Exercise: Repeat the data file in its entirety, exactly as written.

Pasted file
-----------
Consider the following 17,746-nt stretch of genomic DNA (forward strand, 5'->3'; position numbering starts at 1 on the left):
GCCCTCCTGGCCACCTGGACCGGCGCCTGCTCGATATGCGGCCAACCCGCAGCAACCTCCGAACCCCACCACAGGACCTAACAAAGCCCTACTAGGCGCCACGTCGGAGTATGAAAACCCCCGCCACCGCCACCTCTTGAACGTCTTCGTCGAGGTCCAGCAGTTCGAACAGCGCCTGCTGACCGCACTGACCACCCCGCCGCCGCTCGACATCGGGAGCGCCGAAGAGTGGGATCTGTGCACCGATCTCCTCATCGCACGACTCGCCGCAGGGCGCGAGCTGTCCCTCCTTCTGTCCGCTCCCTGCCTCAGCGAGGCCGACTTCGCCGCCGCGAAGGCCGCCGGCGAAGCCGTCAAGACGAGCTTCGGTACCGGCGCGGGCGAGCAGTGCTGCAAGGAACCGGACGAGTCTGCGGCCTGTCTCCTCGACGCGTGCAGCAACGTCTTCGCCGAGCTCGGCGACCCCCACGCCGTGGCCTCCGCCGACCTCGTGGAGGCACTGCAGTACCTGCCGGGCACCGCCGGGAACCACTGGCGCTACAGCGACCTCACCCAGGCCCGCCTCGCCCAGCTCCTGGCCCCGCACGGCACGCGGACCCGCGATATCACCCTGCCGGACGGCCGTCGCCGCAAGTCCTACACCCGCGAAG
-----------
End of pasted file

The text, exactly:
Consider the following 17,746-nt stretch of genomic DNA (forward strand, 5'->3'; position numbering starts at 1 on the left):
GCCCTCCTGGCCACCTGGACCGGCGCCTGCTCGATATGCGGCCAACCCGCAGCAACCTCCGAACCCCACCACAGGACCTAACAAAGCCCTACTAGGCGCCACGTCGGAGTATGAAAACCCCCGCCACCGCCACCTCTTGAACGTCTTCGTCGAGGTCCAGCAGTTCGAACAGCGCCTGCTGACCGCACTGACCACCCCGCCGCCGCTCGACATCGGGAGCGCCGAAGAGTGGGATCTGTGCACCGATCTCCTCATCGCACGACTCGCCGCAGGGCGCGAGCTGTCCCTCCTTCTGTCCGCTCCCTGCCTCAGCGAGGCCGACTTCGCCGCCGCGAAGGCCGCCGGCGAAGCCGTCAAGACGAGCTTCGGTACCGGCGCGGGCGAGCAGTGCTGCAAGGAACCGGACGAGTCTGCGGCCTGTCTCCTCGACGCGTGCAGCAACGTCTTCGCCGAGCTCGGCGACCCCCACGCCGTGGCCTCCGCCGACCTCGTGGAGGCACTGCAGTACCTGCCGGGCACCGCCGGGAACCACTGGCGCTACAGCGACCTCACCCAGGCCCGCCTCGCCCAGCTCCTGGCCCCGCACGGCACGCGGACCCGCGATATCACCCTGCCGGACGGCCGTCGCCGCAAGTCCTACACCCGCGAAG